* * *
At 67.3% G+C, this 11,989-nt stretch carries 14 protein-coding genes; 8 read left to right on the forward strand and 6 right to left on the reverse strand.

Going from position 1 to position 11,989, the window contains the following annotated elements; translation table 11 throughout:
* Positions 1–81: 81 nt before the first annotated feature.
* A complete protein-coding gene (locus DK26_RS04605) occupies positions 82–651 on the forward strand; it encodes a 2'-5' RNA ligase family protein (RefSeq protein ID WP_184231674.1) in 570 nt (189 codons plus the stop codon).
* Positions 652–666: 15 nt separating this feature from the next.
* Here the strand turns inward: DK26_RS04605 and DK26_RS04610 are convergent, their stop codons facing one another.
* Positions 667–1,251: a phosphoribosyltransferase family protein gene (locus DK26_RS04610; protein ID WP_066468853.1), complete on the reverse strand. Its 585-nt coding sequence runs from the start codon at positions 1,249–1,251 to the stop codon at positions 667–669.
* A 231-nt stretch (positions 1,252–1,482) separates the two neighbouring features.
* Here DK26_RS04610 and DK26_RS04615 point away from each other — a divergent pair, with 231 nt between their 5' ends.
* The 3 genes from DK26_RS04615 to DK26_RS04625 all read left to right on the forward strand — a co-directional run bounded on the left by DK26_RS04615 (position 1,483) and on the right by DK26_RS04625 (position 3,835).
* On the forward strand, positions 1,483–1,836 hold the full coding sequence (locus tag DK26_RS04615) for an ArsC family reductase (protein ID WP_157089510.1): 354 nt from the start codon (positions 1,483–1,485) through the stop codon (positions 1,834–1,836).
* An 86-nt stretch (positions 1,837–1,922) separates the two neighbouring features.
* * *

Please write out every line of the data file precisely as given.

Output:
At 67.3% G+C, this 11,989-nt stretch carries 14 protein-coding genes; 8 read left to right on the forward strand and 6 right to left on the reverse strand.

Going from position 1 to position 11,989, the window contains the following annotated elements; translation table 11 throughout:
* Positions 1–81: 81 nt before the first annotated feature.
* A complete protein-coding gene (locus DK26_RS04605) occupies positions 82–651 on the forward strand; it encodes a 2'-5' RNA ligase family protein (RefSeq protein ID WP_184231674.1) in 570 nt (189 codons plus the stop codon).
* Positions 652–666: 15 nt separating this feature from the next.
* Here the strand turns inward: DK26_RS04605 and DK26_RS04610 are convergent, their stop codons facing one another.
* Positions 667–1,251: a phosphoribosyltransferase family protein gene (locus DK26_RS04610; protein ID WP_066468853.1), complete on the reverse strand. Its 585-nt coding sequence runs from the start codon at positions 1,249–1,251 to the stop codon at positions 667–669.
* A 231-nt stretch (positions 1,252–1,482) separates the two neighbouring features.
* Here DK26_RS04610 and DK26_RS04615 point away from each other — a divergent pair, with 231 nt between their 5' ends.
* The 3 genes from DK26_RS04615 to DK26_RS04625 all read left to right on the forward strand — a co-directional run bounded on the left by DK26_RS04615 (position 1,483) and on the right by DK26_RS04625 (position 3,835).
* On the forward strand, positions 1,483–1,836 hold the full coding sequence (locus tag DK26_RS04615) for an ArsC family reductase (protein ID WP_157089510.1): 354 nt from the start codon (positions 1,483–1,485) through the stop codon (positions 1,834–1,836).
* An 86-nt stretch (positions 1,837–1,922) separates the two neighbouring features.